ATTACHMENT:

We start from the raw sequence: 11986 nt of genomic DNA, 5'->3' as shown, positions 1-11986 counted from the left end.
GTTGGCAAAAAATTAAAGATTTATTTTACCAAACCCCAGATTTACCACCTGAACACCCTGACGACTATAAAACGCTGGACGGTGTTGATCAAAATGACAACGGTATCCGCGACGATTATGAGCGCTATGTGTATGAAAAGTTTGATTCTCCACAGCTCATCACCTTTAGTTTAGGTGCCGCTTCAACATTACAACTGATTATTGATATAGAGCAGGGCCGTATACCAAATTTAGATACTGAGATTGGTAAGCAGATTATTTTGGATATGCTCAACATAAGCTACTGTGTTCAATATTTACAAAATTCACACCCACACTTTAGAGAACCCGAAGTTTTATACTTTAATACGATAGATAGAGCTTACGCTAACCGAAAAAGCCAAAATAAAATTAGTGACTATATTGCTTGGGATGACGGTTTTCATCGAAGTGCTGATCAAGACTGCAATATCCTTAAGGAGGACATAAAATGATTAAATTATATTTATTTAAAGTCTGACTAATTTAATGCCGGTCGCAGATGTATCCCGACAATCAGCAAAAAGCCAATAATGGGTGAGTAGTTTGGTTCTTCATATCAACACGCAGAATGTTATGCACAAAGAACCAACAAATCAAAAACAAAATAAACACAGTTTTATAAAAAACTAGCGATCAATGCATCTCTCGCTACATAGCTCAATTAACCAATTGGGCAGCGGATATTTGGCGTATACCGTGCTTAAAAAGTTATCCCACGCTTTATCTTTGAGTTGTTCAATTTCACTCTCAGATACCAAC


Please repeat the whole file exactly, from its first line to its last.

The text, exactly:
We start from the raw sequence: 11986 nt of genomic DNA, 5'->3' as shown, positions 1-11986 counted from the left end.
GTTGGCAAAAAATTAAAGATTTATTTTACCAAACCCCAGATTTACCACCTGAACACCCTGACGACTATAAAACGCTGGACGGTGTTGATCAAAATGACAACGGTATCCGCGACGATTATGAGCGCTATGTGTATGAAAAGTTTGATTCTCCACAGCTCATCACCTTTAGTTTAGGTGCCGCTTCAACATTACAACTGATTATTGATATAGAGCAGGGCCGTATACCAAATTTAGATACTGAGATTGGTAAGCAGATTATTTTGGATATGCTCAACATAAGCTACTGTGTTCAATATTTACAAAATTCACACCCACACTTTAGAGAACCCGAAGTTTTATACTTTAATACGATAGATAGAGCTTACGCTAACCGAAAAAGCCAAAATAAAATTAGTGACTATATTGCTTGGGATGACGGTTTTCATCGAAGTGCTGATCAAGACTGCAATATCCTTAAGGAGGACATAAAATGATTAAATTATATTTATTTAAAGTCTGACTAATTTAATGCCGGTCGCAGATGTATCCCGACAATCAGCAAAAAGCCAATAATGGGTGAGTAGTTTGGTTCTTCATATCAACACGCAGAATGTTATGCACAAAGAACCAACAAATCAAAAACAAAATAAACACAGTTTTATAAAAAACTAGCGATCAATGCATCTCTCGCTACATAGCTCAATTAACCAATTGGGCAGCGGATATTTGGCGTATACCGTGCTTAAAAAGTTATCCCACGCTTTATCTTTGAGTTGTTCAATTTCACTCTCAGATACCAAC